Saturday, Katie and I departed for Reims (pronounced Rantz), which is located in the region of Champagne just west of Paris (yay, something lighthearted again!). Rick had such a treat in store for us...We started by trudging in the rain to the Museum of Surrender (the opposite direction from the train than the rest of town), only to find out that it was closed for "construction." We soon found out that the entire town was fond of construction and that scaffolding was the new trend in small towns outside of Paris. Great, turn around and my feet are already starting to get wet. So we walked back towards the few main streets to find the 3Brasserie restaurant that Rick recommended. We found it pretty easily and sat down at a very tiny table next to the stairs. Apparently the stairs were bad luck as pretty much every person who passed our table in a hurry to the toilet fell up the stairs. We were guilty of laughing at them. We both order the cheap (12 Euro) plat-du-jour, which was a deliciously tender steak served with dry, unsalted fries. We had an appetizer of pretzels, a side of bread, a pichet of white wine, and a small dessert tray (with expresso) all under this 12 Euro dining excursion. Excellent deal, I'd recommend it to anyone! I also enjoyed the brasserie's amber beer, brewed in a vat right across from our table.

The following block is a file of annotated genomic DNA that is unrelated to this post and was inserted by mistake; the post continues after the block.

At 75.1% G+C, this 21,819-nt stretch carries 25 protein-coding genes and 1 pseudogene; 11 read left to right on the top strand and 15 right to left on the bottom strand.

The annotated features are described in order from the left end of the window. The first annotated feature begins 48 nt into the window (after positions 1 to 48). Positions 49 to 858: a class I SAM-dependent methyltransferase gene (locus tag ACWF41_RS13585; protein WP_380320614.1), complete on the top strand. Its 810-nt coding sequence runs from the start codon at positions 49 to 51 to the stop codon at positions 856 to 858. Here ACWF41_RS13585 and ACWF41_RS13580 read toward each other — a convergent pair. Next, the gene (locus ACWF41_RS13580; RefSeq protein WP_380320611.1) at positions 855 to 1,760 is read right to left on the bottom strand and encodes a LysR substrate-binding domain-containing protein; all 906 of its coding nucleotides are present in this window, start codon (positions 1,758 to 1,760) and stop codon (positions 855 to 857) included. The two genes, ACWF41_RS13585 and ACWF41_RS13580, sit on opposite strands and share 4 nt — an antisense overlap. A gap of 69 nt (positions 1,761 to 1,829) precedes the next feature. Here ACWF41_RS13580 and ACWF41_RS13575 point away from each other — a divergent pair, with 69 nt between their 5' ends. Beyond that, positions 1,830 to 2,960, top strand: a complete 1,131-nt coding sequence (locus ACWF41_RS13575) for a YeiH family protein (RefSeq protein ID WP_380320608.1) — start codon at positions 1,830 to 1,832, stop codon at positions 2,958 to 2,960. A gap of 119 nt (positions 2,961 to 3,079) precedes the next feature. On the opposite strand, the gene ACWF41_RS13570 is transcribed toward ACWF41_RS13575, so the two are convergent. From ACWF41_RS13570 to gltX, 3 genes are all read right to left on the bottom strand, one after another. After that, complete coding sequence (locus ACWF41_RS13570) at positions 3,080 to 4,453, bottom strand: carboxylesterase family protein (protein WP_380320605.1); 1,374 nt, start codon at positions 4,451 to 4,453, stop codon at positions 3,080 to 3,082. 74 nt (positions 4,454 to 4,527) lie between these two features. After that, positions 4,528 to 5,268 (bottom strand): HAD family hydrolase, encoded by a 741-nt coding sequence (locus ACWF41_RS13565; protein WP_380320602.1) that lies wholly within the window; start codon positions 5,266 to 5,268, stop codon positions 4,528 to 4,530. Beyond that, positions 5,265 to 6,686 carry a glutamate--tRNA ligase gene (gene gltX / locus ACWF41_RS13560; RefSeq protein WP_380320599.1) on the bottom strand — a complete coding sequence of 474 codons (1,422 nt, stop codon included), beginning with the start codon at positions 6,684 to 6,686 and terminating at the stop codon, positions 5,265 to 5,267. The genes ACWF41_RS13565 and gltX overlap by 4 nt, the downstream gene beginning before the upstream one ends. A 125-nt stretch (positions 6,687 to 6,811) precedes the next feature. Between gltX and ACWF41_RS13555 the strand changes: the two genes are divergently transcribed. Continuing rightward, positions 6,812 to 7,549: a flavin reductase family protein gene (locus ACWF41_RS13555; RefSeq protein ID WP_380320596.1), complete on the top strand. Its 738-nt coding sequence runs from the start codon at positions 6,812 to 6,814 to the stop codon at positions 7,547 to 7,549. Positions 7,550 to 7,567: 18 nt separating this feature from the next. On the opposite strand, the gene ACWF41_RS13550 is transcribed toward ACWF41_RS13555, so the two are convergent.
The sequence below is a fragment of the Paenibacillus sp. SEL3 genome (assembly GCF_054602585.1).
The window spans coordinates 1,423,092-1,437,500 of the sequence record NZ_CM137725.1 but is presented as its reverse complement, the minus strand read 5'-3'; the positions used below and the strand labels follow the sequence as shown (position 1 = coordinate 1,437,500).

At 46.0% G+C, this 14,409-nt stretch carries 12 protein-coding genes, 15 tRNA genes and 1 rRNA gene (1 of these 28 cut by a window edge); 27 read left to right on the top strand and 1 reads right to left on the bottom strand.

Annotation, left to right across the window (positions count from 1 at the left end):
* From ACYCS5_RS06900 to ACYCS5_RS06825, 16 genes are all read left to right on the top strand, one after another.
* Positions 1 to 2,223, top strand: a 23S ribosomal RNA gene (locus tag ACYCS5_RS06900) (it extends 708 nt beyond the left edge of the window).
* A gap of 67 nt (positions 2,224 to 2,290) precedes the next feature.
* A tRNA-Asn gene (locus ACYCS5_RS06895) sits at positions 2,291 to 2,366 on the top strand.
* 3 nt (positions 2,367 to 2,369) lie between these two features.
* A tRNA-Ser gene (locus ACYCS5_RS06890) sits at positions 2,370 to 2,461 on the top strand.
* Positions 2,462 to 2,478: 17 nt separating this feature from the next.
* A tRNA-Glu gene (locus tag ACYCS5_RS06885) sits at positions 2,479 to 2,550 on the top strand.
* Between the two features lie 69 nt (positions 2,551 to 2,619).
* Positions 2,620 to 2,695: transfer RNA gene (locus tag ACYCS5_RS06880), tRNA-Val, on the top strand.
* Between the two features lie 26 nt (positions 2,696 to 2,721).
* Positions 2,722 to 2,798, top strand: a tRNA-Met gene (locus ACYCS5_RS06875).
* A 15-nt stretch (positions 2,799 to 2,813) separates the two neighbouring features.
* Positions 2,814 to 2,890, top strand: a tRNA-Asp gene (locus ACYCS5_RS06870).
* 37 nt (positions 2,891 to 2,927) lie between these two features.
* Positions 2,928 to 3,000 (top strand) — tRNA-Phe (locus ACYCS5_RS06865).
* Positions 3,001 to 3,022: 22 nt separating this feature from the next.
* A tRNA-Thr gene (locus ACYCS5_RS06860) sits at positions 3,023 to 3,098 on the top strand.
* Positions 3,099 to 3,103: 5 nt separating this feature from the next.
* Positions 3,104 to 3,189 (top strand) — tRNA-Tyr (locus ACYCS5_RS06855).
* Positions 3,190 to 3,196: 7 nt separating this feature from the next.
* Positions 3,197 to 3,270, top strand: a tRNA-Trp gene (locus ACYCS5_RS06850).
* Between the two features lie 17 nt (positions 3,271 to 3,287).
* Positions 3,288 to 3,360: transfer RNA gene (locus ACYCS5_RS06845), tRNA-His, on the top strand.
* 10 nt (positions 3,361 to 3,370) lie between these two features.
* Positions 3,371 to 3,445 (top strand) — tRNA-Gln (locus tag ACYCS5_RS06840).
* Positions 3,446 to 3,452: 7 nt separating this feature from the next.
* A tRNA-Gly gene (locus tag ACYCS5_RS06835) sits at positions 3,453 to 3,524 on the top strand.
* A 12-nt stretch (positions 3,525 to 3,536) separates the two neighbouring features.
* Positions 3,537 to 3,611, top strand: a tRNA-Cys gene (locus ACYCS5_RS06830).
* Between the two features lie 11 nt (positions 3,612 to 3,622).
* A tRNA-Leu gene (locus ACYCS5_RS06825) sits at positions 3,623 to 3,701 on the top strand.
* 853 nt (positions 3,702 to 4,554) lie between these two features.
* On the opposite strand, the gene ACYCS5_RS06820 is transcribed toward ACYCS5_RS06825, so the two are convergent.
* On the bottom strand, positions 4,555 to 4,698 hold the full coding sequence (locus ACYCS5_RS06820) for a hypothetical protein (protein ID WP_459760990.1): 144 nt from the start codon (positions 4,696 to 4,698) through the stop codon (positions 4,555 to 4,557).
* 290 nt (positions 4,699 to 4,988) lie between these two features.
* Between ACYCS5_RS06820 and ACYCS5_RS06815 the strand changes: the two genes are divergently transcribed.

We then proceeded, back in the rain with our shared umbrella, to the Reims Cathedral. It is somewhat reminiscent of Notre Dame, only in the fact that they are both representations of gothic architecture and both have the rose window surrounded by two bell towers. These bell towers are actually completed (unlike Notre Dame's). Humbling though it may be to walk a hundred fifty feet under stone ceilings built hundreds of years ago by machineless human hands, there is not much to say other than that I was impressed.